#6 – Over supply of data requires a demand for ideas and thinking; and creative people are required for this demand to be met. Creative people who possess an aptitude for communication make the world around us intelligible. They have the ability to take disparate data points, weave them together, and develop something cohesive so that people, markets, industries can go “Ah-ha, that makes sense. Now I get it.”

#7 – 2015 to 2022 will reflect a cycle in which businesses and people value ideas and thinking rooted in data more than the information itself.


We are exhausted. We have too much data and too many options. We ultimately feel disconnected and estranged because of the lack of structure forced upon us from an open-ended, information rich system. Mere know-how, as Schumacher puts it, has reached a point of diminishing returns.

So we know how many likes we have on Facebook.

So we know how many retweets we got on Twitter.

So we know how many customers are reading, or unsubscribing, or sharing our emails.

So what?

What we want now are answers, and big juicy ideas that will enable us to catch up with the supply (data) in meaningful and compelling ways. “Garbage in garbage out” is no longer an acceptable business practice because, frankly, we don’t have time for that shit!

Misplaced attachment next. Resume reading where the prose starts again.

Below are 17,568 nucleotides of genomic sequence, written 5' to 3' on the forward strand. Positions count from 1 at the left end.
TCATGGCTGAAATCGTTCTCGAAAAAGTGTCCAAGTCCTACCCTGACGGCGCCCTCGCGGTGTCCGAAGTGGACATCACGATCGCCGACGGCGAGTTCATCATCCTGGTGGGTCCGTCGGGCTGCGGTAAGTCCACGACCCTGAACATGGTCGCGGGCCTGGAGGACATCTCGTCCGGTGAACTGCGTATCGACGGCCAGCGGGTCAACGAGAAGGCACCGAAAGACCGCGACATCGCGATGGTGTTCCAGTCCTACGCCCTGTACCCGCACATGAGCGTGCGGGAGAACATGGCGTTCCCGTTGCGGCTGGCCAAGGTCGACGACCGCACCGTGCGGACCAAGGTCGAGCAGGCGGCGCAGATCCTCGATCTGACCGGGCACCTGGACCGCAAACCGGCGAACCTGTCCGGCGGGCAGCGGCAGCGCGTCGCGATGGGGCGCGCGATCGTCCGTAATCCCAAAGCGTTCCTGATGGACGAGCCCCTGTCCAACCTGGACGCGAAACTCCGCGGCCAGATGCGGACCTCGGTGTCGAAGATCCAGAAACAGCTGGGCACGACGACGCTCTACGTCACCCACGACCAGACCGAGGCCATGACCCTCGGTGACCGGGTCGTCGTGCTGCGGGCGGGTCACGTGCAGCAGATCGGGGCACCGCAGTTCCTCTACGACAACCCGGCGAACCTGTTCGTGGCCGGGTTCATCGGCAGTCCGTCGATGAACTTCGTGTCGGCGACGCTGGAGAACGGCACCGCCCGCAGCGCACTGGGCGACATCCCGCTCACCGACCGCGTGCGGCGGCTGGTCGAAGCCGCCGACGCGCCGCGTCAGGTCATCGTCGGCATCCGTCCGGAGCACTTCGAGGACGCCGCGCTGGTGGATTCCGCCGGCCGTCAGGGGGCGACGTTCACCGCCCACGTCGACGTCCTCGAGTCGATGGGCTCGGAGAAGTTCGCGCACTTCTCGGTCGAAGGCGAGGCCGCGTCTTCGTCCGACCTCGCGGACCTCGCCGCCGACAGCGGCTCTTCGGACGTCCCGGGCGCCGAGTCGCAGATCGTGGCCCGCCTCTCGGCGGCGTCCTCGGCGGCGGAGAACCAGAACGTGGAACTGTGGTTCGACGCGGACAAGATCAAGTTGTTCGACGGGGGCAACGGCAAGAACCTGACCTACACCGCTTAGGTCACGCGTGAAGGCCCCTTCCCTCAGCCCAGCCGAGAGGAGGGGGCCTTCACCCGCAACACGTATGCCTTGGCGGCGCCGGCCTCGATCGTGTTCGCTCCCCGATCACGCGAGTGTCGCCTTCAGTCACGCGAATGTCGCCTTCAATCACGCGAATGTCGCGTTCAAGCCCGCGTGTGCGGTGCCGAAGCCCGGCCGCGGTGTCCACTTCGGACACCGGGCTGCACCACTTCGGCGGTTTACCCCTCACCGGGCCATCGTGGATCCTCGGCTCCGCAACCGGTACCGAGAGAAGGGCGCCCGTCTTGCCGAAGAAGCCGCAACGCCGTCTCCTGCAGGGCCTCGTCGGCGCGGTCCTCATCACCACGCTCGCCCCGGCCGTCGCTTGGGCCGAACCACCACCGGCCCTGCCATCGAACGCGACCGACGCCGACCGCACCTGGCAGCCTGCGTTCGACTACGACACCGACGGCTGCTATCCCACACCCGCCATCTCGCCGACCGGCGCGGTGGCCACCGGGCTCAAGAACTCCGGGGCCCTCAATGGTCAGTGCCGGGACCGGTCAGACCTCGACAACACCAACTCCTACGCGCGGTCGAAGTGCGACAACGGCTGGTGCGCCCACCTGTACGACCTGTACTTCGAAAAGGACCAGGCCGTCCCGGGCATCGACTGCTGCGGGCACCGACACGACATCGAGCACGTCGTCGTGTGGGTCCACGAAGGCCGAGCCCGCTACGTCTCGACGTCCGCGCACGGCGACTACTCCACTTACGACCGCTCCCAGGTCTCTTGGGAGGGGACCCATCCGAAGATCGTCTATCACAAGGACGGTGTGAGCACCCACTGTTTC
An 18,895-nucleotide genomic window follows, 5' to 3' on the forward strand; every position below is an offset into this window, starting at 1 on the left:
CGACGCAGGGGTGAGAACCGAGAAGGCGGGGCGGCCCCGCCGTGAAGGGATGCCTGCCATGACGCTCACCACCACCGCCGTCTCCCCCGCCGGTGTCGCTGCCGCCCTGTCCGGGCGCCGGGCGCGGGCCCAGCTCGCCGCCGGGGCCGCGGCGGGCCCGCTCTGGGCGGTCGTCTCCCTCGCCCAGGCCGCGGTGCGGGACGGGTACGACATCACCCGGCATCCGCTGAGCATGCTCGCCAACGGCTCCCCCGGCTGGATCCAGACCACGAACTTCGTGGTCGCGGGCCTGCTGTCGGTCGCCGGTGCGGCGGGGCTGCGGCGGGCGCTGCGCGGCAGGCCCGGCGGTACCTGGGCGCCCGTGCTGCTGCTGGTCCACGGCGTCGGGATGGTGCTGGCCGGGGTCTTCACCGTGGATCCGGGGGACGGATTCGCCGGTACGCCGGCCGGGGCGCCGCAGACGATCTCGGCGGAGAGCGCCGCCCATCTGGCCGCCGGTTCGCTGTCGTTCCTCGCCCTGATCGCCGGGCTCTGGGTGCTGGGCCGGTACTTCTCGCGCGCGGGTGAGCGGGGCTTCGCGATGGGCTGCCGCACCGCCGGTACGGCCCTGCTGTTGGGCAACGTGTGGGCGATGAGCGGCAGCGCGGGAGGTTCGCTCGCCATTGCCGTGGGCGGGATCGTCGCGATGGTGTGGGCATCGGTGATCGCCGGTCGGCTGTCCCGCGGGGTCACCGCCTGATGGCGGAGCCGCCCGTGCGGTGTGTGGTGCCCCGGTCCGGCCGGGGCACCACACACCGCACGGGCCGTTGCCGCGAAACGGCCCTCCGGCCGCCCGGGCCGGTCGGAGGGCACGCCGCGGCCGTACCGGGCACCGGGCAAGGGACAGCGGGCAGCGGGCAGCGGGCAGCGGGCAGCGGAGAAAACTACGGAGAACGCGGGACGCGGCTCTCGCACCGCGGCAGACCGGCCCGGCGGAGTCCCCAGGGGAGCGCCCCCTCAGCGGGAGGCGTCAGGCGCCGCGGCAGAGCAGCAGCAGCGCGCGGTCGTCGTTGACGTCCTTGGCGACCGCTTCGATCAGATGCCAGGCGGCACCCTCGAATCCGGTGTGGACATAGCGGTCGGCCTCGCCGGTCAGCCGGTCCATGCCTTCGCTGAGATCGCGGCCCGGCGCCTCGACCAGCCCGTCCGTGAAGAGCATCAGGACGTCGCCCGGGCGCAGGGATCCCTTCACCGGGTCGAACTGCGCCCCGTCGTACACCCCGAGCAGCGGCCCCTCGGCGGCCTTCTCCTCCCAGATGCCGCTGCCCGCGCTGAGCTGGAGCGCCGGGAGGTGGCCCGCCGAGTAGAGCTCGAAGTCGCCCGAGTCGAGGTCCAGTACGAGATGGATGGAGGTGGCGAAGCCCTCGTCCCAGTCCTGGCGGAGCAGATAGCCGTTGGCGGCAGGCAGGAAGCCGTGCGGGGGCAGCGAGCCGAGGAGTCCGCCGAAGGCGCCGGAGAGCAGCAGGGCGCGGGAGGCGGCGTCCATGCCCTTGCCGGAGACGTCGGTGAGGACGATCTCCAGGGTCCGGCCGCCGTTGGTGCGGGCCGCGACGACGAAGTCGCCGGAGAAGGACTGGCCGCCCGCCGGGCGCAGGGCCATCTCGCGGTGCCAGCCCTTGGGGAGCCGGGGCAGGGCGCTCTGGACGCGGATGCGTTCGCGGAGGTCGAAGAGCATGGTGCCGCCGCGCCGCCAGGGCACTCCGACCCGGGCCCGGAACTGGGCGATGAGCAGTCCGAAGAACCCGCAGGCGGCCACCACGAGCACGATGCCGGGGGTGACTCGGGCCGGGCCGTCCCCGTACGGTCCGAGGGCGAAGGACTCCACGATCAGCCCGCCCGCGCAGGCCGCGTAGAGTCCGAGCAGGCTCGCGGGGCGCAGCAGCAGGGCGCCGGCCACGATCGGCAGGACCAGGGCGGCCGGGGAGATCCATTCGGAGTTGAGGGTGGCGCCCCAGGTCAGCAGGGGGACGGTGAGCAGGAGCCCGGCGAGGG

While extremely self-serving, the moral of the story is this: in totum we have reached an interesting inflection point in the business cycle whereby the application of ideas and thought to massive, often unstructured data sets, will generate a tremendous amount of value for an organization.

If you are a tech decision maker at a company – this is the question you should ask when deciding what to buy: is this an intelligible solution that provides me with extreme order, or does it leave me confused and disillusioned?

If you are creating a technology to serve a specific customer ask yourself: does this solution shift the customer from chaos to order, and by having access to our technology do we rid them of feeling estranged and rather, make them feel like an active participant in the process?

And – drumroll please – if you are a communicator, know that it is YOUR job, and no one else’s, to figure out how the hell to ensure the rest of us understand the what.

It’s a tall order…but if done well and with extreme focus, you will own the next 7 to 11 years.

How’s that for a New Year’s resolution?

Pontificate. Discuss. Let us know your thoughts below…